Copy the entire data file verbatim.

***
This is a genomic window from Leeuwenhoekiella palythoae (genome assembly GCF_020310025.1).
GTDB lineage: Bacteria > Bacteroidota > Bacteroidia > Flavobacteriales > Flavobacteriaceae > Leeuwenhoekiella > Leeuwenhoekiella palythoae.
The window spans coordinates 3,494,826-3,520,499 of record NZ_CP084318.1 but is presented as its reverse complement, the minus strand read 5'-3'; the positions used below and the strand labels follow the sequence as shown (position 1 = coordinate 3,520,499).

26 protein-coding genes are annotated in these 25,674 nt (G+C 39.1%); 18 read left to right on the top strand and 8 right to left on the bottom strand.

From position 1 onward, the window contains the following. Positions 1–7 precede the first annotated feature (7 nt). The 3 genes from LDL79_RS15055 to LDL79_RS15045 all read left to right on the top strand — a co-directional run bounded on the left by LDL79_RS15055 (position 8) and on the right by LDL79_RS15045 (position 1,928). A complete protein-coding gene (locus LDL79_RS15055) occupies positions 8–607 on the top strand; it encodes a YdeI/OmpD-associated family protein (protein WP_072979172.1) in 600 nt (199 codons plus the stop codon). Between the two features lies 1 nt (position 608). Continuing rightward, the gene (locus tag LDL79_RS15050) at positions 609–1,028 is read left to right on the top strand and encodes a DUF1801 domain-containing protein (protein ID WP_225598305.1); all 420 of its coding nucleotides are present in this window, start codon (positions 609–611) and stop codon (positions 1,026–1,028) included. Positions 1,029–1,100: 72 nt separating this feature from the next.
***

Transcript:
This is a genomic window from Leeuwenhoekiella palythoae (genome assembly GCF_020310025.1).
GTDB lineage: Bacteria > Bacteroidota > Bacteroidia > Flavobacteriales > Flavobacteriaceae > Leeuwenhoekiella > Leeuwenhoekiella palythoae.
The window spans coordinates 3,494,826-3,520,499 of record NZ_CP084318.1 but is presented as its reverse complement, the minus strand read 5'-3'; the positions used below and the strand labels follow the sequence as shown (position 1 = coordinate 3,520,499).

26 protein-coding genes are annotated in these 25,674 nt (G+C 39.1%); 18 read left to right on the top strand and 8 right to left on the bottom strand.

From position 1 onward, the window contains the following. Positions 1–7 precede the first annotated feature (7 nt). The 3 genes from LDL79_RS15055 to LDL79_RS15045 all read left to right on the top strand — a co-directional run bounded on the left by LDL79_RS15055 (position 8) and on the right by LDL79_RS15045 (position 1,928). A complete protein-coding gene (locus LDL79_RS15055) occupies positions 8–607 on the top strand; it encodes a YdeI/OmpD-associated family protein (protein WP_072979172.1) in 600 nt (199 codons plus the stop codon). Between the two features lies 1 nt (position 608). Continuing rightward, the gene (locus tag LDL79_RS15050) at positions 609–1,028 is read left to right on the top strand and encodes a DUF1801 domain-containing protein (protein ID WP_225598305.1); all 420 of its coding nucleotides are present in this window, start codon (positions 609–611) and stop codon (positions 1,026–1,028) included. Positions 1,029–1,100: 72 nt separating this feature from the next.